If you wish to live a fulfilling life, you must accept your vulnerability and transform these weaknesses into strengths. This accident gave me the courage to fight against disability and inequalities and it is one of my greatest victories.

Being vulnerable also gave me a powerful love for life that makes me more determined.

I refuse to be called “extraordinary woman”. I am a woman like the others; my strength consists in having adapted myself to a new situation.

Do you believe that the circumstances that surrounded your life have contributed to “serve others” in a different way (in comparison with other business leaders)?

Yes, I think so. Being in a wheelchair allowed me to better understand the obstacles that other persons with disabilities could encounter and the main social challenges in Morocco. But it also gave me the opportunity to overcome difficulties and connect with others.

I understood that to Increase the social inclusion of vulnerable people and those living with a disability, we need to find an innovative solution. In the AMH group, we created services carrying a strong social impact.

We operate in the areas of health, education, training, and autonomy. Our mission is to enhance health and provide support to people in a situation of vulnerability to reach economic and social inclusion.

The main topic of the UNIAPAC’s world congress is related to the conversion of “pure business” into a “more noble activity”, meaning that companies and its leaders have to move beyond profit and “serve others” too. Do you think that could be difficult, for a “normal” business leader, be more open and aware to the social or environmental impact of its business? Do you think that, in the first place, a “personal transformation” is needed?

Not necessarily! Social entrepreneurs are those who place their social and environmental impact at or above their economic performance. They identify a social need that is not well satisfied and intend to provide an adapted response, often local. The social enterprise integrates the logic of adjustment to the conditions of the market and the demand. They believe in the strength of social innovation as a lever of employment and better living. Business leaders have to believe that the social enterprise has the power to transform the world of economy.

Social entrepreneurship is about improving the lives of the people. It’s not about you, though the global system is the same ocean we swim!

I’ve experienced that the moment you committed to do something, providence follows. Everything starts to help you achieve it if you are determined. No matter what you do, some people will criticize you, might say that you are crazy.

I choose to ignore them and do what I want as I want. I won’t give up! “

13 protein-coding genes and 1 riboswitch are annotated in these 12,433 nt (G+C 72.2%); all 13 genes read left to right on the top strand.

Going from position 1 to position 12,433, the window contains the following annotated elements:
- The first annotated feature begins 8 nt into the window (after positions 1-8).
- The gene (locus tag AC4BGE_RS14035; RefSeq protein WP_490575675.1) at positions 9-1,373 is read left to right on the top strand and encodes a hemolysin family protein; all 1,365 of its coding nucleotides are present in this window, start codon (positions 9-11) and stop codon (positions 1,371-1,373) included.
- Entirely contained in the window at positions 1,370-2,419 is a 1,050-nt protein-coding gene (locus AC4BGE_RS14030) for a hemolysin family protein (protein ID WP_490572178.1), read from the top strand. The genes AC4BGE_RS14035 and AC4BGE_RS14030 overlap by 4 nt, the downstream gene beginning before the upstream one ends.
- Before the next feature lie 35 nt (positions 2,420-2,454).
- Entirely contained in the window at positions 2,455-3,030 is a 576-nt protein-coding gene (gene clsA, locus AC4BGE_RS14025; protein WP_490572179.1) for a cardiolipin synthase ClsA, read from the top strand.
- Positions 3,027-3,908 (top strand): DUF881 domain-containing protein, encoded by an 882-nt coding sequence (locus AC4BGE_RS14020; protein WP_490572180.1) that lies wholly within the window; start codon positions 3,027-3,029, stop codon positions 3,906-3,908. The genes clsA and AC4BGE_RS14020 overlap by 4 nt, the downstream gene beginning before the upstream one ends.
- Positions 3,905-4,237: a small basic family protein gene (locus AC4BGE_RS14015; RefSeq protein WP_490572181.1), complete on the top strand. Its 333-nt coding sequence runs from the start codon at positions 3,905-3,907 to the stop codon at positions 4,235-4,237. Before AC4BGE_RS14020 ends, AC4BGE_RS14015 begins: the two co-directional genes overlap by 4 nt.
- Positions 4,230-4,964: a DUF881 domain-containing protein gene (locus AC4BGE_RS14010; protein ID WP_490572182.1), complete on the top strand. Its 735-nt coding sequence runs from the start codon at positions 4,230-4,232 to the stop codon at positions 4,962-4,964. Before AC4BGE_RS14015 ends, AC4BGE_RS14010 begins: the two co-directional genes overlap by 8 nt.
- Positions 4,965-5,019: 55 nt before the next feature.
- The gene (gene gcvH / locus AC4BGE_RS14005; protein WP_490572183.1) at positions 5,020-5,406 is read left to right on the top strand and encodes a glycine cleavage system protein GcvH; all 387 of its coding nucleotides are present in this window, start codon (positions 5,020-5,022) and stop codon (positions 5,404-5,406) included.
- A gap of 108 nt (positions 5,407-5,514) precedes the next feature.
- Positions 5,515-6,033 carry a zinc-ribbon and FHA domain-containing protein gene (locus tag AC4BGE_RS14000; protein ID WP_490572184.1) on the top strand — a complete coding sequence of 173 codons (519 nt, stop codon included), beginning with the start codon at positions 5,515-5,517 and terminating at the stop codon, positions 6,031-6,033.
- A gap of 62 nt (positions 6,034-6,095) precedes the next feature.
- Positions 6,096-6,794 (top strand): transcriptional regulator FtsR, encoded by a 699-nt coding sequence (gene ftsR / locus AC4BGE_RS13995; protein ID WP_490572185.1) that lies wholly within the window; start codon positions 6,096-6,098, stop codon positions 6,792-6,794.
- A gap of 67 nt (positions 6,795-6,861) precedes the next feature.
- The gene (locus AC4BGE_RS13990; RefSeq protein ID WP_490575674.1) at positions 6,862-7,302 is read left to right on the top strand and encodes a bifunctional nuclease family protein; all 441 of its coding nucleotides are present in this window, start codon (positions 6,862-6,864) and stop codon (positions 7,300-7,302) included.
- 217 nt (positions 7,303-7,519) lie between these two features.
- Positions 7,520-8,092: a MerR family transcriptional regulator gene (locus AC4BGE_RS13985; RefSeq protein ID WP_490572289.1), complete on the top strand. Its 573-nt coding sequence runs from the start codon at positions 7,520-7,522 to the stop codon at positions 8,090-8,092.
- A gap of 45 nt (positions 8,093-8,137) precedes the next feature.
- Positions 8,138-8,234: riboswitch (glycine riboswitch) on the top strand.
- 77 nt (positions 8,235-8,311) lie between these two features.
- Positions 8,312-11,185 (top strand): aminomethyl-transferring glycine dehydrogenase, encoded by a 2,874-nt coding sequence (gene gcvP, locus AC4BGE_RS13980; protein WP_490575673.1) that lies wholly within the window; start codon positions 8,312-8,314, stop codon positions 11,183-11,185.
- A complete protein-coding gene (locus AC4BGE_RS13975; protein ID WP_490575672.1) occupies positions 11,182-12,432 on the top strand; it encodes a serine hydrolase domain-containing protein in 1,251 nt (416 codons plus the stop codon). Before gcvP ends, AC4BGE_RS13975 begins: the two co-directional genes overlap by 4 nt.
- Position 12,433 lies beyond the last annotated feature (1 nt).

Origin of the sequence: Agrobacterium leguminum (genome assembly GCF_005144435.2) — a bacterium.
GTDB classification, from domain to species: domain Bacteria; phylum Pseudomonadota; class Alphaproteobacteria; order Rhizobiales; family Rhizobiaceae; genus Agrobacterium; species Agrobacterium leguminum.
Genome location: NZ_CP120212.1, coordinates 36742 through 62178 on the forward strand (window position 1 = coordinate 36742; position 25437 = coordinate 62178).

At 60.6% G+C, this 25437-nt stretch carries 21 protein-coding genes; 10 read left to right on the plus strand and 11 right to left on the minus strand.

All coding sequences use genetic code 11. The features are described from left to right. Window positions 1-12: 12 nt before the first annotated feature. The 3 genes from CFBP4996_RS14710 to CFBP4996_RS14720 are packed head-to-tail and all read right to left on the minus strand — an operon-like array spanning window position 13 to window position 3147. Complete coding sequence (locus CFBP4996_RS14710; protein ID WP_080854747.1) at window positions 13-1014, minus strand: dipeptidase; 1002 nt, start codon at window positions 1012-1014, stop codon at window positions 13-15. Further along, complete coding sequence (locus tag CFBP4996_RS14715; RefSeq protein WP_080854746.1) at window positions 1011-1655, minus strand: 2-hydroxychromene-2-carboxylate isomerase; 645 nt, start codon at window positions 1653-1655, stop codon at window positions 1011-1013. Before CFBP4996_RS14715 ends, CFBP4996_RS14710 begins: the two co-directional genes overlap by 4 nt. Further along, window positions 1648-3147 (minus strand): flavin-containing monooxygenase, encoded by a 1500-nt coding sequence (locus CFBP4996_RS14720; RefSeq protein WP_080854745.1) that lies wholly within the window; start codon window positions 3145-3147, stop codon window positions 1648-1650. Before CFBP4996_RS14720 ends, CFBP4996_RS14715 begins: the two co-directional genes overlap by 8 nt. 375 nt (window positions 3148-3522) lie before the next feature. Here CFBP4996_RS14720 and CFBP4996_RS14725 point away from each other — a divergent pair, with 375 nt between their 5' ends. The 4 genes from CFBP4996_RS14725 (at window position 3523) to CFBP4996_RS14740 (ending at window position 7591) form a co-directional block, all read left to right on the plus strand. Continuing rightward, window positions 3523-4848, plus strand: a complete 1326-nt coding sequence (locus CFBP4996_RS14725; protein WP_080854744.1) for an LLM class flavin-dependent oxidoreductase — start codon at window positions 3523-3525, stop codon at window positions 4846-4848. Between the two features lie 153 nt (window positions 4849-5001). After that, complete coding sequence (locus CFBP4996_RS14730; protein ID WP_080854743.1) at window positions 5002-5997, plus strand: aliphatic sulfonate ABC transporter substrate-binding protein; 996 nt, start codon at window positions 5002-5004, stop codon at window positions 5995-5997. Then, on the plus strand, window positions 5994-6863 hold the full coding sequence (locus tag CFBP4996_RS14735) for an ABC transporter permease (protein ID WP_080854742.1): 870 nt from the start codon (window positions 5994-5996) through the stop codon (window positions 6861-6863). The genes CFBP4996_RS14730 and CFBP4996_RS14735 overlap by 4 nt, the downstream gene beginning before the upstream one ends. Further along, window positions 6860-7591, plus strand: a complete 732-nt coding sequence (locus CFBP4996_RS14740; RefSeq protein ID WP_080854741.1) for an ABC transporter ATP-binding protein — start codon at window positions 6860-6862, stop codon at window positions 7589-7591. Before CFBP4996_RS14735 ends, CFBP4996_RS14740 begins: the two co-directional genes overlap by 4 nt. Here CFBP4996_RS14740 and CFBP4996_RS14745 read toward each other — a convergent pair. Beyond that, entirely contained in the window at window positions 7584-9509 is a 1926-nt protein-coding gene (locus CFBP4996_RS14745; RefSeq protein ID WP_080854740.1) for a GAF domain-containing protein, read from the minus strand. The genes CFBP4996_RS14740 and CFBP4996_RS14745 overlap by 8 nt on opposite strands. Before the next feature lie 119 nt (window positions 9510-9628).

Groupe AMH: acting, creating and believing

With a wide range of life-enhancing products and services to people living in precarious situations, aimed not only to persons with disabilities, but also to elders and children with vulnerable lives, the mission of Groupe AMH is to help the excluded, in a country where 10% of its population has some sort of disability and 78% of these are unemployed.

In healthcare, AMH manages several physical and functional rehabilitation centers, being the Noor Centre for re-education and rehabilitation one of the most successful of all. As a pilot project, it has already been replicated in other Moroccan regions, serving more than 1500 persons per year. With a social business model, 30% of its patients are low income and benefit from a 20% to 80% discount on their medical treatments. The remaining 70% of patients allows the center to break even and thus achieve financial sustainability. Any lastingprofits are used by AMH to develop new projects. These rehabilitation centers provide access to physiotherapy, speech therapy, occupational therapy, psychotherapy, and the fitting of prosthetics and wheelchairs.

In social assistance, AMH helpsvulnerable people in achieving their potential, from developing professional reinsertion programs to vocational training or helping beneficiaries with administrative procedures.

In the education’s field, the AMH is represented by the Institution Tahar Sebtiâ, providing educational programmes from kindergarten to elementary school to 480 children, where what matters most is their personal development and not their socio-economic background or disability. In lobbying, AMH aims to trigger state actions, pressing the Moroccan’s government and to raise public awareness of disabled people’s rights.

In average, the AMH Groupe helps more than 2600 persons per year.